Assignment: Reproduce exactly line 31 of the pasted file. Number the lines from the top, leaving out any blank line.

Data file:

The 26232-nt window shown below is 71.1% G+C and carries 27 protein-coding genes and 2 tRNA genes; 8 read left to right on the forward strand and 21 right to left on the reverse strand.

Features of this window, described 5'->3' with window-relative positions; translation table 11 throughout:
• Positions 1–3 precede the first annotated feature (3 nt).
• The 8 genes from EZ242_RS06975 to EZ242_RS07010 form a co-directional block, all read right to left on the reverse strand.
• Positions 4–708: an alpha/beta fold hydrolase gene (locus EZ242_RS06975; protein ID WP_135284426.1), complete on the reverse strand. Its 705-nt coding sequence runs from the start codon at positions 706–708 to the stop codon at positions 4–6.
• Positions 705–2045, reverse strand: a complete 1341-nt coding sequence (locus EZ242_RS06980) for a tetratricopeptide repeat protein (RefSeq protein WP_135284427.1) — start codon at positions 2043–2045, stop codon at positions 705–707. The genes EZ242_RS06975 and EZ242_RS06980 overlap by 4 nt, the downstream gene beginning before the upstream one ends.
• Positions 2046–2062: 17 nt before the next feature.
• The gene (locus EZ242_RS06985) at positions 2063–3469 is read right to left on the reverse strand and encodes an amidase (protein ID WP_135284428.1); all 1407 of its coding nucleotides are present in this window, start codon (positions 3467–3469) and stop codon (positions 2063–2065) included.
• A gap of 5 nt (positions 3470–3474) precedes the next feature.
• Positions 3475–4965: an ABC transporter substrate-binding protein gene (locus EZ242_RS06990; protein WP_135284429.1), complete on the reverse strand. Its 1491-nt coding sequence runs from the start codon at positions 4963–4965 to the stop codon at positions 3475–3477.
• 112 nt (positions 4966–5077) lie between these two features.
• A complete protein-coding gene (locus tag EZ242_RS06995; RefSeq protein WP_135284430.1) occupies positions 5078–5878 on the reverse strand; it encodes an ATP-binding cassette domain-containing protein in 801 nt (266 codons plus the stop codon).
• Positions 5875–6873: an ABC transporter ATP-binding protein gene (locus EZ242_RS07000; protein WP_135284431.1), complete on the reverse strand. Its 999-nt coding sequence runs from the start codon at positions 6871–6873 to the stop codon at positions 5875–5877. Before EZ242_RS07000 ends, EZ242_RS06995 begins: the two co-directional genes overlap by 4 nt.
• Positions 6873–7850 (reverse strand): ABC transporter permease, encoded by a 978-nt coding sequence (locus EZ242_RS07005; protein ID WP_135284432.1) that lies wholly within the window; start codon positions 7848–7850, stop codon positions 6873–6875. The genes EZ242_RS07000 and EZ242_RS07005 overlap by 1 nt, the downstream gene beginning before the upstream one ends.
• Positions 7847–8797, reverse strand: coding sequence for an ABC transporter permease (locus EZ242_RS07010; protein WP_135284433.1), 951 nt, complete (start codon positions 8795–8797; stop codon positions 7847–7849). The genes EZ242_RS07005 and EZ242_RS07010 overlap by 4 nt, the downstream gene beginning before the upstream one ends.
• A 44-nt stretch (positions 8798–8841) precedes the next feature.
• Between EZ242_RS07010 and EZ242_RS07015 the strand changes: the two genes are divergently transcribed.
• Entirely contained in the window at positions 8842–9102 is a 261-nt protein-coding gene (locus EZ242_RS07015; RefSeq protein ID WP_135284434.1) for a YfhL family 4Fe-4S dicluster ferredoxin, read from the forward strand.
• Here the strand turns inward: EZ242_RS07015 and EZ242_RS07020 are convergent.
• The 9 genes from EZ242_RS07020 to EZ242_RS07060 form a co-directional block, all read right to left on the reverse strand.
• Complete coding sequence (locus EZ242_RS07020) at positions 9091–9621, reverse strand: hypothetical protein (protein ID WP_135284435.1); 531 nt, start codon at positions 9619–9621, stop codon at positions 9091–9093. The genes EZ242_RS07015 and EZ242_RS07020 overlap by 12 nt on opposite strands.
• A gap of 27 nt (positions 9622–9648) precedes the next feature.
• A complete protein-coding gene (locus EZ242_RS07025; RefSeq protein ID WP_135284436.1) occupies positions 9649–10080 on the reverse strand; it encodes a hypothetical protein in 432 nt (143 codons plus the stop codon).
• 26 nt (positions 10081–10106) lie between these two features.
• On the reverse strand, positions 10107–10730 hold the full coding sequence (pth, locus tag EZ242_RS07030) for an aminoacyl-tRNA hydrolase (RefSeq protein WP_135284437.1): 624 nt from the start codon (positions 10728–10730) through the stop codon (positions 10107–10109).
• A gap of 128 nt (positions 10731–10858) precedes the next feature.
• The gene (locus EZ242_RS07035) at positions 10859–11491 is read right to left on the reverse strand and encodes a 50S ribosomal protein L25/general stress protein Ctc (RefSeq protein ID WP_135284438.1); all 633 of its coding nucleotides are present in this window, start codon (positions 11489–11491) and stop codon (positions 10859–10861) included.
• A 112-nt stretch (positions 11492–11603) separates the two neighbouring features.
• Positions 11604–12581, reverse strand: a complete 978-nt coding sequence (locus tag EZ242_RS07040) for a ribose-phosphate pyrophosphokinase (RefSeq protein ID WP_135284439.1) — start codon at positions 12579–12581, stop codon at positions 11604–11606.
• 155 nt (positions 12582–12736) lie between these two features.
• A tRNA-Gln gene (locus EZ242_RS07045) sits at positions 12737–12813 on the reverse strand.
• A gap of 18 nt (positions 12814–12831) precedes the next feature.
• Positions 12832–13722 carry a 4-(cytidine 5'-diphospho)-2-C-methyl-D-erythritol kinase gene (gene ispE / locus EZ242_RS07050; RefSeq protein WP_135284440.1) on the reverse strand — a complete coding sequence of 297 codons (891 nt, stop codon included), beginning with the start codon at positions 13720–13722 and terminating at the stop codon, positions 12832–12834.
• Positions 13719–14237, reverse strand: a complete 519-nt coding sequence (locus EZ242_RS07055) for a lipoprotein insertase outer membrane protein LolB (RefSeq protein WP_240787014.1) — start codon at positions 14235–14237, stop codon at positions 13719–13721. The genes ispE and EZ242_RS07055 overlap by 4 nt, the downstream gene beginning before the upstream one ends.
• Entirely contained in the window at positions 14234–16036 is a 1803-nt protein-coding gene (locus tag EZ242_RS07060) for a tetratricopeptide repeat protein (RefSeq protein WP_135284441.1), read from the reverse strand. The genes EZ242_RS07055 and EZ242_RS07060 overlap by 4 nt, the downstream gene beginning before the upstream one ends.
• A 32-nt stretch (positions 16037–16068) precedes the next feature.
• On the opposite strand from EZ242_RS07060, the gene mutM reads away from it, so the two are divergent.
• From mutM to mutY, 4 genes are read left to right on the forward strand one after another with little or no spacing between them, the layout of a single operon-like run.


• A tRNA-Gln gene (locus EZ242_RS07045) sits at positions 12737–12813 on the reverse strand.